Perhaps unsurprisingly, it isn’t education policy driving the news coverage in local outlets. Sports were by far the most covered “education” topic, appearing in 13.6 percent of state, local, and regional education stories. Special events like pep rallies and field trips were a distant second at 5.1 percent. When policy was covered, the study found...

  1. Chad is quoted in a story on the stall in charter law reform in Ohio. The bill that was oh-so-close to passage earlier this week now appears to be delayed until at least September. (Columbus Dispatch, 7/1/15)
     
  2. With a stroke of his pen last night – well, actually a stroke not taken – Governor Kasich outlawed PARCC tests in Ohio. The full piece from the PD also includes other testing-related details included in the new state budget. (Cleveland Plain Dealer, 6/30/15)
     
  3. More opining on the so-called “Youngstown Plan” this week, which is really a strengthening of Ohio’s Academic Distress Commission protocols, still awaiting Governor Kasich’s aforementioned pen stroke. Here’s what editors in Akron had to say. (Akron Beacon Journal, 6/30/15) And here’s what editors in Canton had to say. (Canton Repository, 6/29/15)
     
  4. Speaking of Canton, here is an update on a charter school whose sponsor – the Ohio Department of Education – intends to suspend its operations due to, among other things, poor academic performance. What’s the update? The school’s operator sued to put a hold on the suspension and to try and get the closure process stopped. They lost the first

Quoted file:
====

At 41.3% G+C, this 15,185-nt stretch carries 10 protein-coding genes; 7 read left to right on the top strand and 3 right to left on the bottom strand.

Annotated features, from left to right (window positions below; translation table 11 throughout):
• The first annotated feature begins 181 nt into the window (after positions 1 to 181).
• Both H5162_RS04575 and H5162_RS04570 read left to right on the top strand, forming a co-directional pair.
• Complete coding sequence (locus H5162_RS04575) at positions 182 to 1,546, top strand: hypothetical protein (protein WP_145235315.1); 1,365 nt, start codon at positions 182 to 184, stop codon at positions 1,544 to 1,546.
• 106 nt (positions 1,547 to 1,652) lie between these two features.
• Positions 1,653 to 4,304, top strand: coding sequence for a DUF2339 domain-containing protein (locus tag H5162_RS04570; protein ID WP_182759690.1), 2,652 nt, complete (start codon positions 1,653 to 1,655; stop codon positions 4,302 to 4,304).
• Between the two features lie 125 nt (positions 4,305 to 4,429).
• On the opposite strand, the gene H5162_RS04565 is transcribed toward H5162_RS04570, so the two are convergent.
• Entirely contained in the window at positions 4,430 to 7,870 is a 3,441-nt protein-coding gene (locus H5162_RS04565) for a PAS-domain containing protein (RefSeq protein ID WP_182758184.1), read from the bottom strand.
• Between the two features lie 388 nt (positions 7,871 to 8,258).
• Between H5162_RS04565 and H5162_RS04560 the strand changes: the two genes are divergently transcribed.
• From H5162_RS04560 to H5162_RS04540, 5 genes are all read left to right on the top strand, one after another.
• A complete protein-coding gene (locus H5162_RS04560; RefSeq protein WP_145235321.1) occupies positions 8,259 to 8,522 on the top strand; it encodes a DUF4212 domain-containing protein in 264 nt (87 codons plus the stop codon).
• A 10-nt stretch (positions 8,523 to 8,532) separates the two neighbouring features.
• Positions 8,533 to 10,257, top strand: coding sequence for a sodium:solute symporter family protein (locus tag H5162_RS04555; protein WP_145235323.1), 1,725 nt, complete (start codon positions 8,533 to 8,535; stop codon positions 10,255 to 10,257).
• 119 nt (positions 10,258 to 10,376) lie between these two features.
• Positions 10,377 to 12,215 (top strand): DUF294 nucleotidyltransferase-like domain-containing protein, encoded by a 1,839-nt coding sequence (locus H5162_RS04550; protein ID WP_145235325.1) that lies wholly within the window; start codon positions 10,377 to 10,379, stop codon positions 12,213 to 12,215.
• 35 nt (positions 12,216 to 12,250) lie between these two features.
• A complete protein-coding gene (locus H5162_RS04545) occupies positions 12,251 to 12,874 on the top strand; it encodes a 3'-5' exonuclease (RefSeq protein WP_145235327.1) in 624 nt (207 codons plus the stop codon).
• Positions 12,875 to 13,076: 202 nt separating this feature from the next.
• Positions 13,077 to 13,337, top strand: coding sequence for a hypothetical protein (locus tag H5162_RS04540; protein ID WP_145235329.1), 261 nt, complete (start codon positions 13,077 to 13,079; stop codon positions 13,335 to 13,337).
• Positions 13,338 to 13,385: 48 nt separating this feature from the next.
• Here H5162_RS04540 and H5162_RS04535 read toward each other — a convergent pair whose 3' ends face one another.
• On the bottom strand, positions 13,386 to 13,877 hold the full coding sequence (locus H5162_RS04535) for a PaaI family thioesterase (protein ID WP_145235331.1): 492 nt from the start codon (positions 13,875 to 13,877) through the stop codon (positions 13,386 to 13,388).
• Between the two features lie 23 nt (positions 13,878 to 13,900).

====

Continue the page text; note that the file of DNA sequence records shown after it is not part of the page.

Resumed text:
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It wasn’t that long ago when you could go from one end of your K–12 education to the other without even laying eyes on a student with a disability. “In the early 1970s, these youths were marginalized both in school and in life, with only one-fifth of children with disabilities even enrolled in public schools,” notes Education Week, whose tenth annual “Diplomas Count” report focuses this year on students with disabilities. Today, nearly six million such students are enrolled in U.S. public schools, with the vast majority studying alongside non-disabled peers. They are “coming of age at a time when they, like all high school students, are increasingly expected to perform to high academic standards and to prepare for further education or training and a productive role in the workplace,” the authors observe.

How are they doing? Eighty-one percent of our public high schools students can now expect to march across stage and be handed a diploma within four years; that’s both a historic high and the headline finding of “Diplomas Count 2015.” However, the graduation rate among students with disabilities is 62 percent—a figure that masks wild (and somewhat suspicious) variations from state to state: from a low of...

  1. Editorializing on the so-called “Youngstown Plan” – that is, a proposal to strengthen Ohio’s Academic Distress Commission protocols that is likely to be signed into law by the governor – began in earnest this weekend. You can find quick-hit blog posts both in Ohio and nationally. But honestly, why don’t we just let the editors at the Youngstown Vindicator have the floor. After all, they’ve been begging for someone to step in and save their schools for months now, as readers of Gadfly Bites will know very well. “The new legislative plan, with the creation of the chief executive officer position,” they opined, “is exactly what we have wanted.” (Youngstown Vindicator, 6/28/15).
     
  2. On the other hand, there’s a group of Youngstown-area legislators who are less-than-thrilled by this plan, especially the CEO aspect. “It’s going to be up to us to solve this problem,” they say. “It’s a community problem it will take a community solution to fix it." Oddly enough, one legislator says that they want a system in place like that being piloted in Cincinnati – one that “helps engage parents and students in the school system by making the school an integral part of their